In response to Trump's tweet, former FBI Director James Comey tweeted, "This is from the President of our country, lying about the lawful execution of a search warrant issued by a federal judge. Shame on Republicans who don't speak up at this moment — for the FBI, the rule of law, and the truth.
Prosecutors have said Trump directed Cohen to arrange the payments to buy the silence of Daniels and former Playboy model Karen McDougal in the run-up to the 2016 campaign. Federal prosecutors in New York say the payments amounted to illegal campaign contributions because they were made at the height of election season to keep voters from learning of Trump's alleged infidelities.
Giuliani has argued the payments were made to protect Trump's family, not to influence the election.
“If there's another purpose, it's not a campaign contribution,” Giuliani told ABC. “Suppose he tried to use campaign funds to pay Stormy Daniels. It wouldn't be illegal. These are not campaign contributions.”
The hush money wasn't initially reported on campaign finance documents and, in any case, far exceeded the legally acceptable amount for in-kind contributions. The federal limit on individual contributions is $2,700.
Cohen also pleaded guilty to lying to investigators about the Trump Organization's goals to build a tower in Moscow. His representative, Lanny Davis, told CBS’ “Face the Nation” on Sunday that his written statement to Congress, which contained the lie, was published ahead of his testimony and Cohen then spoke to the White House.
“Not one person from the White House ever said, ‘Don't lie,’” Davis said.
Rep. Elijah Cummings, the top Democrat on the House oversight committee and the likely chairman come January, said he wanted Cohen to testify before Congress about what he told prosecutors. Meanwhile, Trump's fellow Republican, Sen. Susan Collins of Maine, acknowledged on CNN that “it was not a good week for President Trump” and urged “that the special counsel be allowed to complete his investigation unimpeded.”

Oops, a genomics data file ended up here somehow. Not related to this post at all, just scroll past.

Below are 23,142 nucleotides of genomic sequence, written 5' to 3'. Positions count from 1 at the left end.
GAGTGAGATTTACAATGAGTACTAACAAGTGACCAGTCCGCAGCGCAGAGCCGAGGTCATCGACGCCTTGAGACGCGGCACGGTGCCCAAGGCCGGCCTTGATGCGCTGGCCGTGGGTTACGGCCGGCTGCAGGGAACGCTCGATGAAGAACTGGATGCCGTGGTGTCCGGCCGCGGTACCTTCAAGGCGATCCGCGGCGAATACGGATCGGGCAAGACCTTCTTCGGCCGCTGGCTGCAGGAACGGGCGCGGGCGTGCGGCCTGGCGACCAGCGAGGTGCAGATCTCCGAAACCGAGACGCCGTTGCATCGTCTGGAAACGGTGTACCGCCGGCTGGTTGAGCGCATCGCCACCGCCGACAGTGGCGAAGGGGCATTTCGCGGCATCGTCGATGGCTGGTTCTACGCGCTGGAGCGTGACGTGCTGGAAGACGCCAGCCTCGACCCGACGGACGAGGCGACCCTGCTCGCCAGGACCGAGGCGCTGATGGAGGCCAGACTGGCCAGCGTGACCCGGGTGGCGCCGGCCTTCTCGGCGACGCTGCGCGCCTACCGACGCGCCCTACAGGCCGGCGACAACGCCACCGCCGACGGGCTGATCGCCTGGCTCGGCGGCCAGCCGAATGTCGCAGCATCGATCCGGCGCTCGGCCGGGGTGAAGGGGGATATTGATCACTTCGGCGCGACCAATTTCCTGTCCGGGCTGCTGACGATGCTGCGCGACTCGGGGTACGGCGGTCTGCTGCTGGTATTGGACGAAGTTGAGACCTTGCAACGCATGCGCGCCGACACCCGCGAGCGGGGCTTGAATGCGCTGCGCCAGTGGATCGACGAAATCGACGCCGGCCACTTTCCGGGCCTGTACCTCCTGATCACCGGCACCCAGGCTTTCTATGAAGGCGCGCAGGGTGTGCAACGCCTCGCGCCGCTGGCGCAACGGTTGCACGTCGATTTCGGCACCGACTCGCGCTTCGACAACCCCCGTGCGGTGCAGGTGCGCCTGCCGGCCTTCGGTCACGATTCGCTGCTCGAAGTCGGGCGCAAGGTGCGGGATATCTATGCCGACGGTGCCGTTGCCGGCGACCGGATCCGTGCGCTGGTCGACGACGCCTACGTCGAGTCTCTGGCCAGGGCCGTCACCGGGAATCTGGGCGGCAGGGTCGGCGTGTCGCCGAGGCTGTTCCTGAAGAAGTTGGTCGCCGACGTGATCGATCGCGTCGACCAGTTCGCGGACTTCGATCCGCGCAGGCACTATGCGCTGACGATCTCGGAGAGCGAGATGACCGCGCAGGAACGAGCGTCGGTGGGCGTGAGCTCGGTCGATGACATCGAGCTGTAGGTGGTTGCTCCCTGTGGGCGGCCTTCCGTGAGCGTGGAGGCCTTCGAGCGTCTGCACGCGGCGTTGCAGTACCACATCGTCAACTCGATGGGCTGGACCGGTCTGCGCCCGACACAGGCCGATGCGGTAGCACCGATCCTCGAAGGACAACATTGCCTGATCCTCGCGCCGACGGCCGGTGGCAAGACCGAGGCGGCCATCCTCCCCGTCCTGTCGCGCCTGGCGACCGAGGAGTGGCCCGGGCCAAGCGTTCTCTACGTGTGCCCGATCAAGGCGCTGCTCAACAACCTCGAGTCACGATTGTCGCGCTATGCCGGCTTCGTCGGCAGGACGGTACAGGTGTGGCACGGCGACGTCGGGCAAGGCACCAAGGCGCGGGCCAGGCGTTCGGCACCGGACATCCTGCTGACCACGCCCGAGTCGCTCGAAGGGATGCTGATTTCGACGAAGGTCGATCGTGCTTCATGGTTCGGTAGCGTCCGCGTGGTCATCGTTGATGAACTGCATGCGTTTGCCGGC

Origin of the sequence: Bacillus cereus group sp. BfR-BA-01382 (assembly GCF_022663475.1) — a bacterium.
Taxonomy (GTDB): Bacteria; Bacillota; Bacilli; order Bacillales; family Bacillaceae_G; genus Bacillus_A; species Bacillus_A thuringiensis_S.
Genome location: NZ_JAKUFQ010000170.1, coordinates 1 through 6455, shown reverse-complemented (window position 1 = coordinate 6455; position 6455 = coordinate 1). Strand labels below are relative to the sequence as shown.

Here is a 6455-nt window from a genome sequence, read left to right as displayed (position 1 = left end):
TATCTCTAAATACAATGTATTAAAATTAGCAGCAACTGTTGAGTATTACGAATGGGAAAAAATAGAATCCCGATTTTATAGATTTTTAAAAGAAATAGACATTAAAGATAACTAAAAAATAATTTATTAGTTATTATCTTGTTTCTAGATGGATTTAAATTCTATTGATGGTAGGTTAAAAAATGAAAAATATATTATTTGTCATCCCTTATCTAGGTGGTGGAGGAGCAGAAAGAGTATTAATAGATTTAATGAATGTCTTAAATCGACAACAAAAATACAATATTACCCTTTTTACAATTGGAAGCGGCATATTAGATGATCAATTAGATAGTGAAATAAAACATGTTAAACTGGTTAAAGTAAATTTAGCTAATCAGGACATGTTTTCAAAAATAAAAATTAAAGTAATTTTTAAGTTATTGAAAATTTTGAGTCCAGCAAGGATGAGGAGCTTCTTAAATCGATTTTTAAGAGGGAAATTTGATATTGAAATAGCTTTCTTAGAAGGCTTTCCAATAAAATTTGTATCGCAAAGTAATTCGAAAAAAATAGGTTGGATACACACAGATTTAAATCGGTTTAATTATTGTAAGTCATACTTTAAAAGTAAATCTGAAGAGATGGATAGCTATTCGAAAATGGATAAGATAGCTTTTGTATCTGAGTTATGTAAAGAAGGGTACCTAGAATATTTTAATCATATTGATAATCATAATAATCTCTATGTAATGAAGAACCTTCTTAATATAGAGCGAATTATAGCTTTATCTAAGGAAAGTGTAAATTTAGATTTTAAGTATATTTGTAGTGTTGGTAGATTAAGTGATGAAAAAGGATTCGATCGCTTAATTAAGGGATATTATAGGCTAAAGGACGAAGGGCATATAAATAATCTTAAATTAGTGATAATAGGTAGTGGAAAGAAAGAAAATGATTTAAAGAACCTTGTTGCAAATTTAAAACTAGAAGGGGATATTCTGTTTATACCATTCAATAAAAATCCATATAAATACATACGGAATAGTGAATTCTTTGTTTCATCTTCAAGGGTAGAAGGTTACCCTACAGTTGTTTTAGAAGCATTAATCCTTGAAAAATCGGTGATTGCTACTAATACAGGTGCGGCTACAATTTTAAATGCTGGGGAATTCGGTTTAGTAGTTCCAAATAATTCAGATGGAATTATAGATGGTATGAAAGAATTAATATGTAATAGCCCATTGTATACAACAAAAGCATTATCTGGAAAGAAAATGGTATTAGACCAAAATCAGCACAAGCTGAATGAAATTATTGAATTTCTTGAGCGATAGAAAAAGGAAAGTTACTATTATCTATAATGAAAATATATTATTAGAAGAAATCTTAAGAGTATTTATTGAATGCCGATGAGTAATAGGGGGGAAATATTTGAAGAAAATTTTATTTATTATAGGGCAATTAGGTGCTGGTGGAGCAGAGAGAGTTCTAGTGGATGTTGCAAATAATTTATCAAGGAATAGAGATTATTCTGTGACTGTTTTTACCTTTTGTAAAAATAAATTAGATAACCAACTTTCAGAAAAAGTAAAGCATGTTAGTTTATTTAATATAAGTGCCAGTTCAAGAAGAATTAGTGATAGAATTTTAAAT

Trump compared his situation to one involving President Barack Obama's 2008 campaign. The Federal Election Commission docked the Obama campaign $375,000 for regulatory civil violations. The fines stemmed from the campaign's failure to report a batch of contributions, totaling nearly $1.9 million, on time in the final days of the campaign.
But legal analysts said the accusations against Trump could amount to a felony because they revolve around an alleged conspiracy to conceal payments from campaign contribution reports — and from voters. It's unclear what federal prosecutors in New York will decide to do if they conclude that there is evidence that Trump himself committed a crime.
Trump has not yet laid out a detailed defense, though he could conceivably argue that the payments were made not for the purposes of advancing his campaign but rather to prevent salacious stories from emerging that would be personally humiliating to him and harm his marriage.
That argument was advanced by former Sen. John Edwards, a North Carolina Democrat, in a similar campaign finance case that went to trial in 2012. But that may be tougher for Trump than it was for Edwards given the proximity of the president's payment to the election — timing that, on its face, suggests a link between the money and his political ambitions. Edwards was acquitted on one count of accepting illegal campaign contributions, but jurors couldn't reach a verdict on the five remaining counts, including conspiracy and making false statements.